As health care providers, we see many children and adolescents suffering the consequences of bullying.
The initial signs sometimes present with physical symptoms such as headaches or stomachaches. At other times it may be school avoidance, progressing into other serious symptoms such as negative talk or self-harm. We often hear from parents questioning if their child has depression or anxiety issues.
Bullying can take many forms, including the most commonly thought of — name-calling/verbal abuse, taking items, being cast out from a peer group, and physical harm. Although, in the technology age, bullying can take a more emotional path of hurt through social media sites, including online name- calling/commenting, “unfriending”, and highlighting the exclusion of a child or adolescent from social activities.
As they have been in the past, school and the bus/bus stop remain a main place where bullying occurs. We sometimes see parents who drive their kids to school to avoid the bus stop or bus; however, bullying still happens inside the school building. Home used to be a safe place, but with social media and cell phones, bullying can take place inside of your own home, without parents even knowing about it.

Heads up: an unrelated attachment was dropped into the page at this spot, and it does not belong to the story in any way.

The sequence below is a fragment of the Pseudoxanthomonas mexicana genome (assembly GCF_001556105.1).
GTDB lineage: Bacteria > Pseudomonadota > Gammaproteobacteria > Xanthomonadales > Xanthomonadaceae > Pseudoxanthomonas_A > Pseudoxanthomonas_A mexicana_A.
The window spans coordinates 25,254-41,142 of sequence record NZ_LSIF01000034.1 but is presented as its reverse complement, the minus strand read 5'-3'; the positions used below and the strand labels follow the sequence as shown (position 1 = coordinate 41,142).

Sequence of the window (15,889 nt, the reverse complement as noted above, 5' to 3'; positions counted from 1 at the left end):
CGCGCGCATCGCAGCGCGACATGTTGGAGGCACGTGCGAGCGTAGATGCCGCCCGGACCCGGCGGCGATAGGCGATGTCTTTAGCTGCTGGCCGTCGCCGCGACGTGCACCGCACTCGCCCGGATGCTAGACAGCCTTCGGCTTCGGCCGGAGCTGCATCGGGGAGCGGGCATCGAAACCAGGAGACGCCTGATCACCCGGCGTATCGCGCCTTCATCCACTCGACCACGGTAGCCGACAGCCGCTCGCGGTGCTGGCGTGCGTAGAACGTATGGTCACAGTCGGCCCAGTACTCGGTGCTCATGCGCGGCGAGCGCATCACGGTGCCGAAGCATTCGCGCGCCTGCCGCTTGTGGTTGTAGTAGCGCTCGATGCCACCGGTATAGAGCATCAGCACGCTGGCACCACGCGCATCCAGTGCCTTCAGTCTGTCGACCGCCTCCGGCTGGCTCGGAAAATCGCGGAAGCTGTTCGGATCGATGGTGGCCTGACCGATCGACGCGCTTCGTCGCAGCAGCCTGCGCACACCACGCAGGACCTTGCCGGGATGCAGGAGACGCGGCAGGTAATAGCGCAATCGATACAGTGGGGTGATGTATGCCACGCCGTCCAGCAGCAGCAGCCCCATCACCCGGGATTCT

How do you know if your child is being bullied, or being a bully?
It is important for parents and all adults who interact with children and adolescents to be alert to the signs of bullying, some of which are subtle. Examples may be a drop in grades, little pleasure in activities, sleep disturbance, and emotional outbursts. It is also important to identify those who are causing the emotional trauma. Bullying usually happens when other children are watching, so other children (and maybe even adults) may be aware of what is going on.
Listen to your children. The best time to talk to children is during a quiet time at home or when you are driving (when you are not making eye contact with them.) Turn the music down and ask a few starter questions about what they enjoyed/did not enjoy that day at school or during an activity. Allow some silence for them to think and fill in the space.
Learn your school’s bullying prevention policy. School buses are one of the top places that children are bullied. School buses are an extended part of the school, so they are often covered in your school’s bullying policy. Follow the proper chain of command when communicating with school staff – the bus driver, teachers and your school counselor.